English version

make much of somebody/something

From Longman Dictionary of Contemporary Englishmake much of somebody/somethingmake much of somebody/somethingformalIMPORTANT to treat a person or thing as though you think they are very important or special The press made much of the discovery. They’ve always made much of their nephews and nieces. much
Examples from the Corpus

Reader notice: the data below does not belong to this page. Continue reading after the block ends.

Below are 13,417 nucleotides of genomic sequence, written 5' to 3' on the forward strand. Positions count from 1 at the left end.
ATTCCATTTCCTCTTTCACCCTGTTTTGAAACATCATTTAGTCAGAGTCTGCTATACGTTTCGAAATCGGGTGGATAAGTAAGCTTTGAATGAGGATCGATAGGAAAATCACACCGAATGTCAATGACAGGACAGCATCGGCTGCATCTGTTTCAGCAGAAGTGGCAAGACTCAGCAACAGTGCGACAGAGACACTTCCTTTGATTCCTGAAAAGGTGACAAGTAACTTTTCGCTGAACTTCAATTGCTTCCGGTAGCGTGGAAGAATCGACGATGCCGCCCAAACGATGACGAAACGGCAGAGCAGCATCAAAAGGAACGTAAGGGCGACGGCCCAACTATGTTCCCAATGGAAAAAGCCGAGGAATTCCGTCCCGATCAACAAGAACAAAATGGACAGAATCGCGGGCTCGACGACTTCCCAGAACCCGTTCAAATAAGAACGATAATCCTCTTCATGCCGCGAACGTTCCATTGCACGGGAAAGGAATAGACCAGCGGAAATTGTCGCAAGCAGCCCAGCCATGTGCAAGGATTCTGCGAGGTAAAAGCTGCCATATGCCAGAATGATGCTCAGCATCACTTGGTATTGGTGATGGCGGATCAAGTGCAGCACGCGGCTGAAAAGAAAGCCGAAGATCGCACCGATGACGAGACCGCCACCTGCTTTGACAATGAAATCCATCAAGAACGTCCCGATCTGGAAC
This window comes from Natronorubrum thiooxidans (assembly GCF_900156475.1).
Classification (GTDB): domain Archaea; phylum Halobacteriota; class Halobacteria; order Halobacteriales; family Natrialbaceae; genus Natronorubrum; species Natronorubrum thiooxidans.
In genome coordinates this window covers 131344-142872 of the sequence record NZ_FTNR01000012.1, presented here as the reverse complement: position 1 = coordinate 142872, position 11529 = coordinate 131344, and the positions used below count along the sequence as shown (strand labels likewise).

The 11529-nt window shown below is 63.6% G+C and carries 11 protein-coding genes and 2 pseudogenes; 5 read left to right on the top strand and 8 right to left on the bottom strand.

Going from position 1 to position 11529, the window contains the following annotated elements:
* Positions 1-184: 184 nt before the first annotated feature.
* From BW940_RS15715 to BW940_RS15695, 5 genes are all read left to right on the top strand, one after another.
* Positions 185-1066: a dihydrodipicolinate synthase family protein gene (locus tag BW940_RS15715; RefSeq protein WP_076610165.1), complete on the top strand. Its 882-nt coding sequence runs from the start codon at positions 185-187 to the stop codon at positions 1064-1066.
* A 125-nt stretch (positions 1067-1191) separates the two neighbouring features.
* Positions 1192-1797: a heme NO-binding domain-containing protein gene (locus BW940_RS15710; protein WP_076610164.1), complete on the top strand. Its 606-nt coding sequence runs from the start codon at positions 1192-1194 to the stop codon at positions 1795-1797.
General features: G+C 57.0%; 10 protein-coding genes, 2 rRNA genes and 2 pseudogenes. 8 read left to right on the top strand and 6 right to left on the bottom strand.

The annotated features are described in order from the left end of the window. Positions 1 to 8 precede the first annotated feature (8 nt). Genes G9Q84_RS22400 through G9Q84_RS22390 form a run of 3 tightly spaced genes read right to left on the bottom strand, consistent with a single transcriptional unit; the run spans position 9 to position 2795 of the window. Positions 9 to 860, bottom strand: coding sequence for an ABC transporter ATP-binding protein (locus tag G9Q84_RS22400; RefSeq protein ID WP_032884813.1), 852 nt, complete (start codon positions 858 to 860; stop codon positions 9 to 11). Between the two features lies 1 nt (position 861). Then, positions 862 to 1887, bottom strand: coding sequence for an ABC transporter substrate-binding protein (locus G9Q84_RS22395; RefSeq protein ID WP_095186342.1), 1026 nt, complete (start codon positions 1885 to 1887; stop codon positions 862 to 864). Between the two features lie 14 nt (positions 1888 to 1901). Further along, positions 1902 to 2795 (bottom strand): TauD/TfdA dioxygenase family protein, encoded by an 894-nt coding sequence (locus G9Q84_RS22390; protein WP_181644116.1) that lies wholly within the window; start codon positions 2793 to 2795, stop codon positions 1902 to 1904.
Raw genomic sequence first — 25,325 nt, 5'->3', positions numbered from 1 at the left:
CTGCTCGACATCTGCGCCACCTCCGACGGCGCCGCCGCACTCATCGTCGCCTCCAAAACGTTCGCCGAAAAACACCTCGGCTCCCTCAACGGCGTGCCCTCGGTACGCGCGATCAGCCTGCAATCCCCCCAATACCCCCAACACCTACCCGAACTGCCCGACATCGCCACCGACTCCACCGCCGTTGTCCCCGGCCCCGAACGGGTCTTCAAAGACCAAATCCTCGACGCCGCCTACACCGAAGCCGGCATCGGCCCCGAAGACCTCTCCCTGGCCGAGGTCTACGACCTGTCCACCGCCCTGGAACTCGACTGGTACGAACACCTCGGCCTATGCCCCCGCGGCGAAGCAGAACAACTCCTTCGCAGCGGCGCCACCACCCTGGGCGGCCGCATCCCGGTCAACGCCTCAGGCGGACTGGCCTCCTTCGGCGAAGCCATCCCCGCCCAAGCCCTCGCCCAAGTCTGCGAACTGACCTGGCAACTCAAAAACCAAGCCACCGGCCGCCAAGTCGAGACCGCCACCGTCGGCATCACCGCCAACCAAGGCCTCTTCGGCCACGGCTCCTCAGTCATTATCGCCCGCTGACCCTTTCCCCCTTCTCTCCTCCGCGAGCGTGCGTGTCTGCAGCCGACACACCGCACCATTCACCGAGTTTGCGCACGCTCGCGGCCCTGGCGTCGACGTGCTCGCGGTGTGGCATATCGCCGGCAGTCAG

make much of somebody/somethingPrevention education has been unable to halt this behavior, or even to make much of a dent in it.So far they are not making much of a fist of it.She knows the team is too young and too raw to make much of a showing this season.Mrs Thatcher has made much of Britain's scientific brilliance and innovative poverty.He makes much of contacts with social scientists in allied fields.Is he wise to say, and make much of it, that people come up and tell him so?The company has made much of its environmental advances.In those interviews, Margaret Thatcher has made much of science and technology.Feminists in particular make much of the social disadvantage under which women suffer.
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